After 20 years serving in the Air Force, Julie Chickery was working as a project manager for a government contracting firm. It was the kind of stable career so many strive for after being in the military. Then, one day, her husband, who was two years away from his own 20-year anniversary in the Air Force, walked into the room and asked if she wanted to move into a recreational vehicle (RV) and travel around the country.
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"There was a podcast about these people — the husband had been in the Navy, and they were retired and living in their RV — and my husband was just thinking, I think you could still do it and be working,” she recalls.
Over the course of six months, the couple sold their possessions, bought an RV and hit the road. About two years later, Chickery decided that if she was making such a big lifestyle change, she should change her career, too, merging this way of life with how she made a living. For a few years, she had written a blog about healthy eating. Through that project, she had learned about how to make blogs profitable. She created one about RV life, then began doing speaking engagements around the country at RV shows and rallies. While on the road, she had found the path to a new career.
Many people change careers
The traditional narrative goes something like this: You prepare for a career, work hard, then reach some pinnacle after you've achieved goals, eventually retiring in that field. But, due to the ways the workforce and the economy have evolved, that linear progression is changing. Instead of sticking with one field for most of their working lives, many midcareer professionals are making big career shifts. According to a 2019 survey by Indeed, roughly half (49 percent) of employees surveyed said they had made at least one total career change.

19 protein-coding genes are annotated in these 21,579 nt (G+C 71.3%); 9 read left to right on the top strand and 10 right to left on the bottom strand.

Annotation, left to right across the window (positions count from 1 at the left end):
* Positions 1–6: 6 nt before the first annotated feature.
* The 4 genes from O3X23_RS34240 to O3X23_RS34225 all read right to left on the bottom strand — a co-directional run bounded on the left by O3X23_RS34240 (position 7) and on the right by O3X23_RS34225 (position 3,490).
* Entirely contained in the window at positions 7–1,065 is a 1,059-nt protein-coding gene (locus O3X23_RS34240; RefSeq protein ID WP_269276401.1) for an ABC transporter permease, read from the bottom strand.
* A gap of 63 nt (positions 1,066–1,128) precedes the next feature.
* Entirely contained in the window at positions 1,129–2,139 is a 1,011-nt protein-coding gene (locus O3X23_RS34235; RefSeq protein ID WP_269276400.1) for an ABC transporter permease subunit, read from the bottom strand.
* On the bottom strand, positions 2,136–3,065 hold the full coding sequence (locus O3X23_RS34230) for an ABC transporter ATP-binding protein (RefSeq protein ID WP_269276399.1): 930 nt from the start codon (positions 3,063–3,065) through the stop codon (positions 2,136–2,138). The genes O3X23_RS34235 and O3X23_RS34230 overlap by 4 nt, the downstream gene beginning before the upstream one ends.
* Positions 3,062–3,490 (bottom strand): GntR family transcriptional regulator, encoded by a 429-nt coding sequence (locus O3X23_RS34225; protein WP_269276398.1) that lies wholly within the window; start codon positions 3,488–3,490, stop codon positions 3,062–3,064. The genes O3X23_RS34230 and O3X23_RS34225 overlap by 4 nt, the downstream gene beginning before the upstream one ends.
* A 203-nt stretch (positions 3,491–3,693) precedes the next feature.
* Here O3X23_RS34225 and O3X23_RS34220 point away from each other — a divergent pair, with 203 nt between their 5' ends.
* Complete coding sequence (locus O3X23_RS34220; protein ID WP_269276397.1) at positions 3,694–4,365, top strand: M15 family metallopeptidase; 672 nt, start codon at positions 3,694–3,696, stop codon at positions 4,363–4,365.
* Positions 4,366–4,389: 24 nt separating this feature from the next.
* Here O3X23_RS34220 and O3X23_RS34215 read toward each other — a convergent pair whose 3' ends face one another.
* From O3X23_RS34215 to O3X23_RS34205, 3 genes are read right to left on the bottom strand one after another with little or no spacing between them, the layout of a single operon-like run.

What motivated them to do so? The top reason (88 percent) was to make more money. But career switchers had other strong reasons, as well. More than three-quarters made the change because wanted to either continue learning and moving forward professionally or because they no longer felt satisfied in the field they were in.
Whether you're considering taking on a new role in the same industry or, like Chickery, switching careers entirely, be sure you're doing it for the right reasons, says Dawn Graham, author of Switchers: How Smart Professionals Change Careers and Seize Success, who is also director of career management for the University of Pennsylvania's Wharton School executive MBA program. Shifting careers is a big undertaking and may bring setbacks in addition to triumphs. “I think it's really important to run to something versus running from something,” she says. When you're unhappy in your job, everything may seem appealing, even if it's not right for you. But if you truly find something you want to embrace, you'll be ready to stick with it, she says.
Different ways to find a new path
Significant career transitions typically aren't overnight stories. According to Indeed's research, those who changed careers took roughly a year to complete the switch, on average. However, they could easily take longer, depending on the endeavor. And that exploration phase is important, Graham says, because sometimes those tempting new roles are not all they appear to be. Some people find, “'It's really not what I would have expected it to be,’ and, ‘Hey, maybe there's something closer to what I was doing before that has some of the qualities that appealed to me about this job,'” she says.
Sometimes the changes come from necessity. After decades in finance, Shaun Gilley left his job as a financial analyst in a Fortune 500 company when his wife landed her dream job in Ocean Springs, Mississippi. As he looked unsuccessfully for a job in finance, his mother-in-law suggested he look into teaching. “I hadn't thought about this at all,” he says. But, as he began to investigate, he was intrigued. Mississippi had a program with an “alternate route” to a teaching license. He began working in the field and, after a year, he was eligible for a permanent license. He also earned a special education certification and found he loved teaching biology classes, so he earned a certification in that area, too.
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